- If both the player's hands are superior, he is declared the winner and receives even money on his payout, minus a 5% commission.
- If the player and dealer each win a hand, then the bet is considered a push.
- If the dealer wins both hands, the player loses his bet. Please note that a dealer wins any ties.
Hand Odds in Pai-Gow Poker
The following list shows the probability of achieving various hands in a game of double-hand poker.
Five Aces - 0.00000732
Royal Flush/Straight - 0.00136862
Four of a Kind - 0.00199472
Full House - 0.02717299
Flush - 0.04004129
Straight - 0.07289350
Three of a Kind - 0.04846585
Two Pair - 0.23065464
One Pair - 0.41663862
Anything Else - 0.16076246
Winning Strategies for Real-Money Pai-Gow Poker
If you're looking for an edge during your next pai gow poker session, give these tips a try. While you may still lose some hands, you should see your overall success rate improve.
- Avoid Bonus Bets - These side bets are far more common at land-based casinos, but even if you find an online establishment that offers them, they are to be avoided. Casinos take in more money from bonus bets than they do from the 5% commission charged to winning player hands.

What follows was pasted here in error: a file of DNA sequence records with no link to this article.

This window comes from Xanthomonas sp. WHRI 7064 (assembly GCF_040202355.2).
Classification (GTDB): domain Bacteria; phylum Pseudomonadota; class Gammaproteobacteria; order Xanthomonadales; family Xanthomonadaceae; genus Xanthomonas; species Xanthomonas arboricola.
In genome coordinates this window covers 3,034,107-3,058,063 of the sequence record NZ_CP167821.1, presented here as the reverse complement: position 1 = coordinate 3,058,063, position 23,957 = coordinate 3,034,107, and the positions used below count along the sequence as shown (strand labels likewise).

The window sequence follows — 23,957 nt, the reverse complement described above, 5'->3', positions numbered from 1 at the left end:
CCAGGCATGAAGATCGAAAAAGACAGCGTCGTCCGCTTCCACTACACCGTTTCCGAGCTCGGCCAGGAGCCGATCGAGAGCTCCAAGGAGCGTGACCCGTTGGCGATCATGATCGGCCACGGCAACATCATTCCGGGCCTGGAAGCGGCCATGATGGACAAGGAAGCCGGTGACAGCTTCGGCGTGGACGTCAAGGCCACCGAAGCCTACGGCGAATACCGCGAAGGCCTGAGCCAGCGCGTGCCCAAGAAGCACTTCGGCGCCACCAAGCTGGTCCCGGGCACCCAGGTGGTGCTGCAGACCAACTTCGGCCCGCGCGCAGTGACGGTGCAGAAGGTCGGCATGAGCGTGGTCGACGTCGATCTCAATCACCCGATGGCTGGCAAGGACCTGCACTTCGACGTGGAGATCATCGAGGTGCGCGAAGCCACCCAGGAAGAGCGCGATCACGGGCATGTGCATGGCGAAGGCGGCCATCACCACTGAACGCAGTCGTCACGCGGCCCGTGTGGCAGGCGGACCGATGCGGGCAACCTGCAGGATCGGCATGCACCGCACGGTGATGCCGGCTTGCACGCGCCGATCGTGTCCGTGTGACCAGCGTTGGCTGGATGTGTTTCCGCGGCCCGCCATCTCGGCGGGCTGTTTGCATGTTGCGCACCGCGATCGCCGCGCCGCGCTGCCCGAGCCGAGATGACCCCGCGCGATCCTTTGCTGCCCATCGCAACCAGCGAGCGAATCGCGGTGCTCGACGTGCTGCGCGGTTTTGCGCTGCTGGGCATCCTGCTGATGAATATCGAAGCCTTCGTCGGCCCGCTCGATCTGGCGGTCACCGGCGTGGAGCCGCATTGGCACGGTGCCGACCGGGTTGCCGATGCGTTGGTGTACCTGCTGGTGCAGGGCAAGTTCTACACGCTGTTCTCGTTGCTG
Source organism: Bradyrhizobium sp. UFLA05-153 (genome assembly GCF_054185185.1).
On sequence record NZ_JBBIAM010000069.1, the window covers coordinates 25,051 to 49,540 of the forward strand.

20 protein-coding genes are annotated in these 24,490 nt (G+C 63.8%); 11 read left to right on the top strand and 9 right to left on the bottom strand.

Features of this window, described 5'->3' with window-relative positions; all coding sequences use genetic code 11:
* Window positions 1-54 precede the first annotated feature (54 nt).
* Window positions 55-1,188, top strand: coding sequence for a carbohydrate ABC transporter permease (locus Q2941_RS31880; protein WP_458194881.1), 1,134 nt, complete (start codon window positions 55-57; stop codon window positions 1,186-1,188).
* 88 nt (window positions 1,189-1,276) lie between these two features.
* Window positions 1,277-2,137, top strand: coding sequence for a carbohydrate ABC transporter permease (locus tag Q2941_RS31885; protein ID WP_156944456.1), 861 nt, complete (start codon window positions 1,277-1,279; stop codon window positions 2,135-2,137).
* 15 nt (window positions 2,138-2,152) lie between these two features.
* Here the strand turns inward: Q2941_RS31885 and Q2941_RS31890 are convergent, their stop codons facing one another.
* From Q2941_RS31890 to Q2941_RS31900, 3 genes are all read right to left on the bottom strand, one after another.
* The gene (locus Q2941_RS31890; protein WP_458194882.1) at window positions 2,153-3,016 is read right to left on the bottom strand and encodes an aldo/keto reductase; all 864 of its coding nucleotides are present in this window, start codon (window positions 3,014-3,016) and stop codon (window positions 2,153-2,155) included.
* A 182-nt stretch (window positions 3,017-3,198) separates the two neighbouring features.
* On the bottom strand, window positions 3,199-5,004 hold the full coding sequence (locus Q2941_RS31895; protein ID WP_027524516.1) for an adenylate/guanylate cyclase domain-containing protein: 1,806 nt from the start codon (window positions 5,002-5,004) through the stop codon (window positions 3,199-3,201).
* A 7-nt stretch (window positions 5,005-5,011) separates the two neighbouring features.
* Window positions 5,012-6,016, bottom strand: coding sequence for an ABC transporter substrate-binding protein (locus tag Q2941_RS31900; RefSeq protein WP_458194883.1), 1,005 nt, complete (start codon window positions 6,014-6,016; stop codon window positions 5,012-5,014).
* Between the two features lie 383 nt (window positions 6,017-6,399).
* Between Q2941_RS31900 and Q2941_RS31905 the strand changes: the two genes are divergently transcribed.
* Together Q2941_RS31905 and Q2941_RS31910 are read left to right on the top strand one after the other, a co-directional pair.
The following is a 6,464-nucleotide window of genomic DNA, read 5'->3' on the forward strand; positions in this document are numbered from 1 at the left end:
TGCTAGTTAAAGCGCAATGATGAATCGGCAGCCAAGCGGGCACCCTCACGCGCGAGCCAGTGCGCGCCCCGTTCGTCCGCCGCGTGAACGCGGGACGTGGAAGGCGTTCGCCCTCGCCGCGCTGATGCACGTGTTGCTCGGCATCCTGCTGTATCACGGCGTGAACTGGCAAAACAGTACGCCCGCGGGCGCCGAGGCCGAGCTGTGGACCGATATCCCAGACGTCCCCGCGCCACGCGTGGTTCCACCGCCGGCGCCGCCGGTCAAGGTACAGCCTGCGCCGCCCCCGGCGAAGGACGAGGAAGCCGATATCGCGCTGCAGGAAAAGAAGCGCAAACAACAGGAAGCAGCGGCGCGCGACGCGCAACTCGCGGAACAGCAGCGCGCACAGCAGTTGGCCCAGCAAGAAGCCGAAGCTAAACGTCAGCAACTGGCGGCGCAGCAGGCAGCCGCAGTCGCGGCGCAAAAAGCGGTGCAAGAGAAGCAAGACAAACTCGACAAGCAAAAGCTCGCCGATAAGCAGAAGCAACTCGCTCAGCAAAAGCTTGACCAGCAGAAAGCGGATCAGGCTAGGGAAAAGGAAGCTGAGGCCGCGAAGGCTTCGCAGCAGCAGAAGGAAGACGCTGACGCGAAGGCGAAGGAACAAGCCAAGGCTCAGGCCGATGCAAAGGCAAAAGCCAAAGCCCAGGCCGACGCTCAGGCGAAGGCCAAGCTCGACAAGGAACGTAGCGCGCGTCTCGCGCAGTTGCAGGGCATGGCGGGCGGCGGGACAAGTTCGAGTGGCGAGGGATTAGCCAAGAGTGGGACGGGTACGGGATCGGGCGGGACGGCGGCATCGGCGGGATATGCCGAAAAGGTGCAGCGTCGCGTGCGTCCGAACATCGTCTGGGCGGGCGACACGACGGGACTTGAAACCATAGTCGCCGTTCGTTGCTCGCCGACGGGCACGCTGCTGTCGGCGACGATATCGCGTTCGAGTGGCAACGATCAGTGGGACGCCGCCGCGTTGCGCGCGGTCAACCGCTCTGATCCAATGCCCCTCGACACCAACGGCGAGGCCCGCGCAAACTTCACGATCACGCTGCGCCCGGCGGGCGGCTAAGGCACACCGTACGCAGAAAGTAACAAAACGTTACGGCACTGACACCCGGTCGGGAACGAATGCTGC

- If you're lucky enough to get five aces, you should keep three in the high hand and move the others to the low hand. The only exception is when you have a pair of kings. In this case, move the kings to the low hand.
- When you have four of a kind, the following strategy should be employed. Keep the four cards together if their ranks are six or lower. If the ranks are seven through 10, split the cards unless you also have an ace or better to move to the low hand. Unless you have another pair to use in the low hand, four of a kind with face cards should always be split.
- Three of a kind should almost always be kept together. The only exception is when the cards are aces. In this case, use a pair of aces in the high hand and the remaining ace (along with your next highest card) in the low hand.
- If you have three pair after the initial deal, the highest pair should be moved to the low hand.
- If you find yourself with no pairs, flushes, or straights, leave the best card in the high hand and move the two cards with the next highest value to the low hand.
- When you draw a full house, move the pair to the low hand. If you happen to draw an additional pair, then use the higher of the pairs for the low hand.
- It is best to keep straights and flushes in the high hand. If, however, you have a pair of tens or better and an ace/king to move to the low hand, then you might consider splitting up a flush or straight.
- If you have two pair, and one of the pairs is comprised of aces, then you should split. The same goes for two pair with a pair of kings (unless the other is a pair of deuces). If the latter occurs, play the pairs together in the high hand and move the next best cards to the low hand.
- If you have two pair with jacks though aces, split the pairs and leave the best one in the high hand.